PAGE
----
Continental Casualty Company v. Bowen et al

Filing 52

MEMORANDUM DECISION AND ORDER denying 27 Motion to Stay. Signed by Judge Tena Campbell on 9/21/10 (alt)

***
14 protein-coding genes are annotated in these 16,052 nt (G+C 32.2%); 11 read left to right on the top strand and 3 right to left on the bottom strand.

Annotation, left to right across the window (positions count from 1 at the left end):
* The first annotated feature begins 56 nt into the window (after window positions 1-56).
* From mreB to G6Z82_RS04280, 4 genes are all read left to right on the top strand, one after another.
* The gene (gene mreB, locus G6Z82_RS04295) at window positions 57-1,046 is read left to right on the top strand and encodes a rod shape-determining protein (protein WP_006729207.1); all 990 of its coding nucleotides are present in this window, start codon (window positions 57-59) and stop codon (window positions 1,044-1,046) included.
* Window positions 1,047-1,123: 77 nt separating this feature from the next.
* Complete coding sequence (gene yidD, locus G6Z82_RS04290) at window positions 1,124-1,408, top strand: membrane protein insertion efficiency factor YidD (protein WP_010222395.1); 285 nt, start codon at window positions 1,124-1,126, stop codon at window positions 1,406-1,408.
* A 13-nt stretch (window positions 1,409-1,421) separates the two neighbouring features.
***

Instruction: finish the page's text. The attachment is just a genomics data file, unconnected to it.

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Continental Casualty Company v. Bowen et al Doc. 52 IN THE UNITED STATES DISTRICT COURT FOR THE DISTRICT OF UTAH CENTRAL DIVISION CONTINENTAL CASUALTY COMPANY, Plaintiff, v. KIMBERLY BOWEN, TONY KETTERLING, and CANYONS MANAGEMENT GROUP II, Defendants. Case No. 2:09-cv-00810-TC Judge Tena Campbell MEMORANDUM DECISION and ORDER Defendants obtained professional errors and omissions insurance (the Insurance Policy) from Plaintiff Continental Casualty Company (Continental). Continental seeks a declaratory judgment that the Insurance Policy does not cover the claims brought against Defendants in four separate but related actions pending in other courts. Defendants Tony Ketterling and Canyons Management Group II have moved to stay this action until the underlying actions have been resolved. Because adjudicating the declaratory judgment will clarify the legal relationship between the parties, relieve uncertainty, and resolve issues not directly before any other court, the court DENIES the motion to stay the declaratory judgment action. BACKGROUND Continental is currently defending Defendants in three suits, one in federal court in California, two in Utah state court. Another related suit was recently dismissed from Utah state court for failure to prosecute. All of the suits are related to Defendant Kimberly Bowen's involvement with the Fox Hollow subdivision in Saratoga Springs. Ms. Bowen is accused of fraudulently concealing the fact that Fox Hollow had not obtained necessary water permits and failing to disclose her ownership interest in the Fox Hollow lots when she acted as the real estate agent selling the lots to investors. ANALYSIS Federal courts can issue declaratory judgment on the scope of insurance coverage, even if the federal declaratory judgment action concerns some of the same factual questions as the state court action about which coverage is disputed. State Farm Fire & Casualty Co. v. Mhoon, 31 F.3d 979, 983 (10th Cir. 1994). In State Farm Fire & Casualty Co. v. Mhoon, 31 F.3d 979, 982 (10th Cir. 1994), the district court issued a declaratory judgment that the defendant's homeowners policy did not cover defense of a state court action because the defendant acted intentionally when he shot his neighbor. The Tenth Circuit affirmed the district court even though the intent of the insured was a factor in the underlying case and had not yet been determined by the state court at the time the federal declaratory judgment issued. Id. at 983. The court reasoned that a suit determining the scope of coverage "would have been required at some point in some case other than the state tort action." Id. at 984. Similarly here, even if the courts adjudicating the actions brought against Defendants resolve the claims at issue in those actions, the resolution would not necessarily determine whether Continental was required to defend Defendants in those actions. By contrast, in Runyon, the federal district court stayed proceedings in a declaratory judgment action by an insurance company against an insured because of a pending state court breach-of contract-action brought by the insured against the insurance company. Runyon, 53 F.3d at 1170. But in that case the scope of the insurance company's duty to defend the insured in a different lawsuit was the central issue to both the state court breach-of-contract action and the federal court declaratory judgment action. Id. at 1168. Here, the state court action is not for breach of contract against the insurance company, but rather is a lawsuit brought by a third-party against Defendants. Whether to exercise jurisdiction under the Declaratory Judgment Act is within the sound discretion of the district court. St. Paul Fire & Marine Ins. Co. v. Runyon, 53 F.3d 1167, 1168 (10th Cir. 1995). To determine whether to hear a declaratory judgment action, the court considers five factors: [1] whether a declaratory action would settle the controversy; [2] whether it would serve a useful purpose in clarifying the legal relations at issue; [3]. whether the declaratory remedy is being used merely for the purpose of procedural fencing or to provide an arena for a race to res judicata; [4] whether use of a declaratory action would increase friction between our federal and state courts and improperly encroach upon state jurisdiction; and [5] whether there is an alternative remedy which is better or more effective. State Farm Fire & Casualty Co. v. Mhoon, 31 F.3d 979, 983 (10th Cir. 1994). The five Mhoon factors weigh in favor of the court hearing this declaratory judgment action. A declaratory judgment would settle the controversy of whether Continental is required to continue defending Defendants in other pending cases and thereby clarify the relationship between the parties. Plaintiffs are not using the declaratory judgment remedy merely for the purpose of procedural fencing in fact declaratory judgment actions to determine the scope of insurance coverage are precisely the type of actions for which declaratory judgement is intended to solve. See Mt. Airy Ins. Co. v. Greenbaum, 127 F.3d 15, 17 n.1 (1st Cir. 1997) ("An insurance company's claim that it has no duty to defend in another action is the archetypal case for which a declaratory judgment is appropriate."). Further, there is no assurance that the judgment in this action will be outcome determinative for the other actions (or vice-versa). See First Specialty Ins. Corp. v. GRS Mgm't Assoc., No. 08-81356, 2009 WL 2169869 at * 2 (exercising jurisdiction because there was "no guarantee that the underlying state proceeding [would] resolve" the question of coverage). Finally, a declaratory judgment action is the most effective remedy to determine insurance coverage. Therefore, the court DENIES Defendants' motion to stay. DATED this 21st day of September, 2010. BY THE COURT: ______________________________ TENA CAMPBELL Chief Judge